Liberty Leading the People was made in response to the political upheaval that would resulted in the overthrow of the reigning monarch, Charles X. This work was begun in October, 1830.
"I have undertaken a modern subject, a barricade ... so that, if I did not win for my country, I will at least be painting for it. . .," wrote Eugene Delacroix, on the 18th of that month, to his
brother, the general, in an unpublished letter. And, on December 6, he announced to his friend Guillemardet, "I have finished my picture, or almost...".
In the painting, the most contemporary historical reality (the revolutionary days of July 27, 28, 29, 1830) blends into allegory, in the manner of Rubens, in this great, daring canvas centered on the immense figure of Liberty emerging half-naked from the barricade, and its plastic vigor recalls the sculptures of Michelangelo, while the treatment of the corpses in the foreground reveals the influence of Gros.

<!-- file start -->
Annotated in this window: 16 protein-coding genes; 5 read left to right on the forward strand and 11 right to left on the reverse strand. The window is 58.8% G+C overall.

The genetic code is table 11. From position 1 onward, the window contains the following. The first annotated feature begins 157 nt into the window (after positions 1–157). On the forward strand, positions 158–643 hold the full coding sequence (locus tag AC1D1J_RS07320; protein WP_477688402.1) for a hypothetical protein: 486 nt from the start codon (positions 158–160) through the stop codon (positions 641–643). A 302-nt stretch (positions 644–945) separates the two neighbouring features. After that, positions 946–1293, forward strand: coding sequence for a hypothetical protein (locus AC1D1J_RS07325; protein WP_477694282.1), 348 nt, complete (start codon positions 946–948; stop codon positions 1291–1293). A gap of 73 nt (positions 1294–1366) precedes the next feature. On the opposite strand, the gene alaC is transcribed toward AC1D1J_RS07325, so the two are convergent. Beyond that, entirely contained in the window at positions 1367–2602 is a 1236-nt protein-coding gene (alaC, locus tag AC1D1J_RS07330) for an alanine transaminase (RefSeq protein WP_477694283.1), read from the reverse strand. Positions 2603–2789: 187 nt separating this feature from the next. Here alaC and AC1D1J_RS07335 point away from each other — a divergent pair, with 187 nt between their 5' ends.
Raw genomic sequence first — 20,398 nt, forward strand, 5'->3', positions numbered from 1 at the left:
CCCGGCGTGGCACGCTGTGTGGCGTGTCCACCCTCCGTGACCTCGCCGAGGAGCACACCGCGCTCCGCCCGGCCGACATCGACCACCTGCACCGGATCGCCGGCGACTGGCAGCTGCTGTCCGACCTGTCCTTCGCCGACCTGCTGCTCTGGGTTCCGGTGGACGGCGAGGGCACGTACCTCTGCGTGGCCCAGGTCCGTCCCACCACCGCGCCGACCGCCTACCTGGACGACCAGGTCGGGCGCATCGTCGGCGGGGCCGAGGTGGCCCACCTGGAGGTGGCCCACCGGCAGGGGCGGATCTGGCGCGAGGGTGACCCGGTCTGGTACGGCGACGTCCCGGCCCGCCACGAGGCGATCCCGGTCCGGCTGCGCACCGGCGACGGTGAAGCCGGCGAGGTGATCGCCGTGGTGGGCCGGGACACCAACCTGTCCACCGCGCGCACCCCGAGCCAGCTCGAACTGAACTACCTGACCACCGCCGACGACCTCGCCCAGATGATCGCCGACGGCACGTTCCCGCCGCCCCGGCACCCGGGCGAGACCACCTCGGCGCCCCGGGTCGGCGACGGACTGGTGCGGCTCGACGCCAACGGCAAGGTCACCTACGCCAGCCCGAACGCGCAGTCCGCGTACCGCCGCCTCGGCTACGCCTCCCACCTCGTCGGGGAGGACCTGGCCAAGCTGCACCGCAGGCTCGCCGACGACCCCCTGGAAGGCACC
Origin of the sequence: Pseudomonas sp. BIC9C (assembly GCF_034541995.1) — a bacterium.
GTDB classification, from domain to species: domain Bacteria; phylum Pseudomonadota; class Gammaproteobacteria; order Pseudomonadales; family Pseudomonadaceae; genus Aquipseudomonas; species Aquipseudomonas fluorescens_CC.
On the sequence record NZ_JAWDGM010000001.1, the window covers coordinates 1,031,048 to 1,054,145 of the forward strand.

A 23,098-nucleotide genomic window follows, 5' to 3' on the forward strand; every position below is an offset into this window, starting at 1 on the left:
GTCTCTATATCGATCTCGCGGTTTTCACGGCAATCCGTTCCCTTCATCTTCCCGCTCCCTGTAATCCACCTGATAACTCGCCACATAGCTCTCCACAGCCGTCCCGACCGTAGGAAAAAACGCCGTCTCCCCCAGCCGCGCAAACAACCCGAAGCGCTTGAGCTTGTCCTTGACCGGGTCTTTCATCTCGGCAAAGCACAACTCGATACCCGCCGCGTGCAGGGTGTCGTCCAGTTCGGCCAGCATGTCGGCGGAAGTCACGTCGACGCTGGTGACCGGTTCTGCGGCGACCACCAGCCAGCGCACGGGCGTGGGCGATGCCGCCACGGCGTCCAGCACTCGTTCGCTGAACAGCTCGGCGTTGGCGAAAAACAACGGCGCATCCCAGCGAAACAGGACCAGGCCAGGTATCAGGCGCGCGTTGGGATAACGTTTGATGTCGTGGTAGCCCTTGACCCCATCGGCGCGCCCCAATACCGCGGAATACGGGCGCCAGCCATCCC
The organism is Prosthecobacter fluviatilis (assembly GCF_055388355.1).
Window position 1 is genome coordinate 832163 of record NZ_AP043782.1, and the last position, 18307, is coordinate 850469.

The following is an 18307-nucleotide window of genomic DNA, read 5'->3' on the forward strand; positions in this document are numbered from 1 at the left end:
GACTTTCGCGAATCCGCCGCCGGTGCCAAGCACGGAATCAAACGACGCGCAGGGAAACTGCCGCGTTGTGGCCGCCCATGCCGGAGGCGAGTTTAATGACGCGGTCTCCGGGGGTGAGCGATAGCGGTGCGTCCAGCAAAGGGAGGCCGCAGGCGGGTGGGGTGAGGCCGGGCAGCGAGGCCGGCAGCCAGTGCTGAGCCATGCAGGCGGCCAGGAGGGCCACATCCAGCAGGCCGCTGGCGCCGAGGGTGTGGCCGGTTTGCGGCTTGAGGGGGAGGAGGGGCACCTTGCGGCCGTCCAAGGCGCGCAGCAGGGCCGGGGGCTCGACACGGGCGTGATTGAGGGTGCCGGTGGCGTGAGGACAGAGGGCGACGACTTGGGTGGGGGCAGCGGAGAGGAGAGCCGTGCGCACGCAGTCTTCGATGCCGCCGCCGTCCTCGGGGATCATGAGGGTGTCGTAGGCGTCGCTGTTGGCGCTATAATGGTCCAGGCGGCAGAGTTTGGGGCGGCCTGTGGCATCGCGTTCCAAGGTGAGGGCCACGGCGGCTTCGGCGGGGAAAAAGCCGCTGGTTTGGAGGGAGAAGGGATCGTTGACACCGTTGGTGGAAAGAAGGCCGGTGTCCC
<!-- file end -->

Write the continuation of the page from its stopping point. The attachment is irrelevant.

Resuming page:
It has been alleged that the man in the high hat is actually Delacroix, although Alexandre Dumas, in a lecture given on December 10, 1864, denied that the artist had participated in any active way in the events of July, 1830.
A woman personifying the concept and the goddess of Liberty leads the people forward over the bodies of the fallen, holding the flag of the French Revolution - the tricolor flag which is still France's flag today - in one hand and brandishing a bayonetted musket with the other. The figure of Liberty is also viewed as a symbol of France and the French Republic known as Marianne
The work was bought for three thousand francs at the Salon of 1831 by Louis-Philippe, for the Royal Museum, then in the Palais du Luxembourg, and was transferred to the Louvre in 1874.